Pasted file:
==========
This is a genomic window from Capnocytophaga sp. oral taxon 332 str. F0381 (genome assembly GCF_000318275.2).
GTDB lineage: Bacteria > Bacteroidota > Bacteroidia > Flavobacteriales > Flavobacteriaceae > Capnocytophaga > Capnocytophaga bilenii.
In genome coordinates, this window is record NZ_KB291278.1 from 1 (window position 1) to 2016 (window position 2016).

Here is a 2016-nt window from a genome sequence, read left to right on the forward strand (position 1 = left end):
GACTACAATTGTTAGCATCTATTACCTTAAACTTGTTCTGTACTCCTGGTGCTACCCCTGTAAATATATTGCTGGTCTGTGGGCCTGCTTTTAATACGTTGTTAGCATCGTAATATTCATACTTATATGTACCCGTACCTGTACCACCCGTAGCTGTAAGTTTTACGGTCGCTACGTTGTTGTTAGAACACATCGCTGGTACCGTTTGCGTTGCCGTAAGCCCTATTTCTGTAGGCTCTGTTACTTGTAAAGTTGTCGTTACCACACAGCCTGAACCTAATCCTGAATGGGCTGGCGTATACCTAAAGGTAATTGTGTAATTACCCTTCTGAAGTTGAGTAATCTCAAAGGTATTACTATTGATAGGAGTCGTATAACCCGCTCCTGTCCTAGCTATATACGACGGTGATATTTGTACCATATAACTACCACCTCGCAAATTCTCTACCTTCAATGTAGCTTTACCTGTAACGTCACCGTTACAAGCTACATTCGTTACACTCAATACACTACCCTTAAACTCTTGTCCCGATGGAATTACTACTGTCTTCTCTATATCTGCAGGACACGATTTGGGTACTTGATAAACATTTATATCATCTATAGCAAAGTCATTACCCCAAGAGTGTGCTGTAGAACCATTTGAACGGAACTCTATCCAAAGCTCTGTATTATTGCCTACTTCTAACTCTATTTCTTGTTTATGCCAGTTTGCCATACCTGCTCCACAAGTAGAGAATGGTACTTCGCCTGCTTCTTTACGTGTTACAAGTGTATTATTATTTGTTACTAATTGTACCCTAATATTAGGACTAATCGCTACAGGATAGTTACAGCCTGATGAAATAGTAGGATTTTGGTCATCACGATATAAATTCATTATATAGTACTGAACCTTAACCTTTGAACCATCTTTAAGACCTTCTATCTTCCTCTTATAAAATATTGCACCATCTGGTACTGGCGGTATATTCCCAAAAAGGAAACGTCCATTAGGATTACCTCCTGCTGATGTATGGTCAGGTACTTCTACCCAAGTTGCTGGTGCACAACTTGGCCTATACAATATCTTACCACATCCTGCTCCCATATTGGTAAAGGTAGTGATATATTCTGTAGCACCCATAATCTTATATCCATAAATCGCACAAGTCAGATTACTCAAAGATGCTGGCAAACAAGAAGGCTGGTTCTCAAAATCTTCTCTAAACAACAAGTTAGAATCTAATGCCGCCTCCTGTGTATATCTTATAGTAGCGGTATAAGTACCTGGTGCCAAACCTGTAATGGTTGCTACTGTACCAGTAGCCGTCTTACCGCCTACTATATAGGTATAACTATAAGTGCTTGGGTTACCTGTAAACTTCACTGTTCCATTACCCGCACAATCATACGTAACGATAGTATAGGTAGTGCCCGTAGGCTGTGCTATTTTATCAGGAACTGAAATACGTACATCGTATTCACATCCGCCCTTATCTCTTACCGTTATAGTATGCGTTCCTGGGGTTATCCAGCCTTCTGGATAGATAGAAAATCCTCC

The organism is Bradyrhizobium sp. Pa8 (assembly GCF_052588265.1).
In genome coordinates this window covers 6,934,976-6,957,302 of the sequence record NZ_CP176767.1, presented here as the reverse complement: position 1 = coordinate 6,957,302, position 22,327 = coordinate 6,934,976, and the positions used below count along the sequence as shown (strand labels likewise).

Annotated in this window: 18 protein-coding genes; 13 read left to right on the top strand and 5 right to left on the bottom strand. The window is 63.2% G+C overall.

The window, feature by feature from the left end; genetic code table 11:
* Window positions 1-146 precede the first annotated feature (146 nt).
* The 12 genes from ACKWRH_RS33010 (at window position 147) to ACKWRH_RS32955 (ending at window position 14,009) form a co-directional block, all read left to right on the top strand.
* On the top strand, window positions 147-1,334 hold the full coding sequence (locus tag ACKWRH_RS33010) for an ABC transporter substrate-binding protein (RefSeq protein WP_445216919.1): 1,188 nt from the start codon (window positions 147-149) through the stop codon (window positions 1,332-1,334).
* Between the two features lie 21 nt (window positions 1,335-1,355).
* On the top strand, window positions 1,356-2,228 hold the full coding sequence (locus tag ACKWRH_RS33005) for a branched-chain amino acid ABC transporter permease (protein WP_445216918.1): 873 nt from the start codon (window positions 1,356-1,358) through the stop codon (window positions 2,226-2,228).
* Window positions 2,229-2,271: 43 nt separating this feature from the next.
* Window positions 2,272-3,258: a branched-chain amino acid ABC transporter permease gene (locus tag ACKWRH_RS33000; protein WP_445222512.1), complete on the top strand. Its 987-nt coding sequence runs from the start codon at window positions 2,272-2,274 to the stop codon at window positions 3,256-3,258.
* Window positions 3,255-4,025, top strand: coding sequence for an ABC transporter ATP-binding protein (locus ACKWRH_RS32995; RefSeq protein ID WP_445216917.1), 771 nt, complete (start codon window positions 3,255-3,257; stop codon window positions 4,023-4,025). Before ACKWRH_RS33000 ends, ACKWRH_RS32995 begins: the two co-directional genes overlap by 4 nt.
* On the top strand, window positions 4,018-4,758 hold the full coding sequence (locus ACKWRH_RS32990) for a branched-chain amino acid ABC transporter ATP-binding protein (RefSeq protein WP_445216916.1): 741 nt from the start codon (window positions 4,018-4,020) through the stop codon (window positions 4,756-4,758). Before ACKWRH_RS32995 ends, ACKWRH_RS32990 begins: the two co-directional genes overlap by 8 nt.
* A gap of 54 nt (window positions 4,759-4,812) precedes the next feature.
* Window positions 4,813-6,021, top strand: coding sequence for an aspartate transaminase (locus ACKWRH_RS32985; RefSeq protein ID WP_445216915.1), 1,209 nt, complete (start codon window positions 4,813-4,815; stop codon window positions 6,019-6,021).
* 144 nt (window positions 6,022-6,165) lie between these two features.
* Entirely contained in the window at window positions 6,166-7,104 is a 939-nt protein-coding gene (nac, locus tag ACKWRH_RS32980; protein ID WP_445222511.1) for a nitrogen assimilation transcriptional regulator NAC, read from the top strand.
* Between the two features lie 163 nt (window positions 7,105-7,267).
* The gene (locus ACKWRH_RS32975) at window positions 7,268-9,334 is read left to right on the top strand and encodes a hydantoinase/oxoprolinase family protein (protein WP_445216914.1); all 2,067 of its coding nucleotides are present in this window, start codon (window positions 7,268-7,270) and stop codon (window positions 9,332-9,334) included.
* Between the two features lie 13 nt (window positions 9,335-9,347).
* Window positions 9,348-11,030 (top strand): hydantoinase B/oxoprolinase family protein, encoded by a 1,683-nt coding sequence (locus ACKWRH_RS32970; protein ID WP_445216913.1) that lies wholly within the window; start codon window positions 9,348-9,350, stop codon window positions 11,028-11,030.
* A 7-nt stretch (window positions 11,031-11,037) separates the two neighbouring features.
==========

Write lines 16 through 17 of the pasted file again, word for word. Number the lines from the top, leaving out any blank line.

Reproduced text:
* Window positions 2,272-3,258: a branched-chain amino acid ABC transporter permease gene (locus tag ACKWRH_RS33000; protein WP_445222512.1), complete on the top strand. Its 987-nt coding sequence runs from the start codon at window positions 2,272-2,274 to the stop codon at window positions 3,256-3,258.
* Window positions 3,255-4,025, top strand: coding sequence for an ABC transporter ATP-binding protein (locus ACKWRH_RS32995; RefSeq protein ID WP_445216917.1), 771 nt, complete (start codon window positions 3,255-3,257; stop codon window positions 4,023-4,025). Before ACKWRH_RS33000 ends, ACKWRH_RS32995 begins: the two co-directional genes overlap by 4 nt.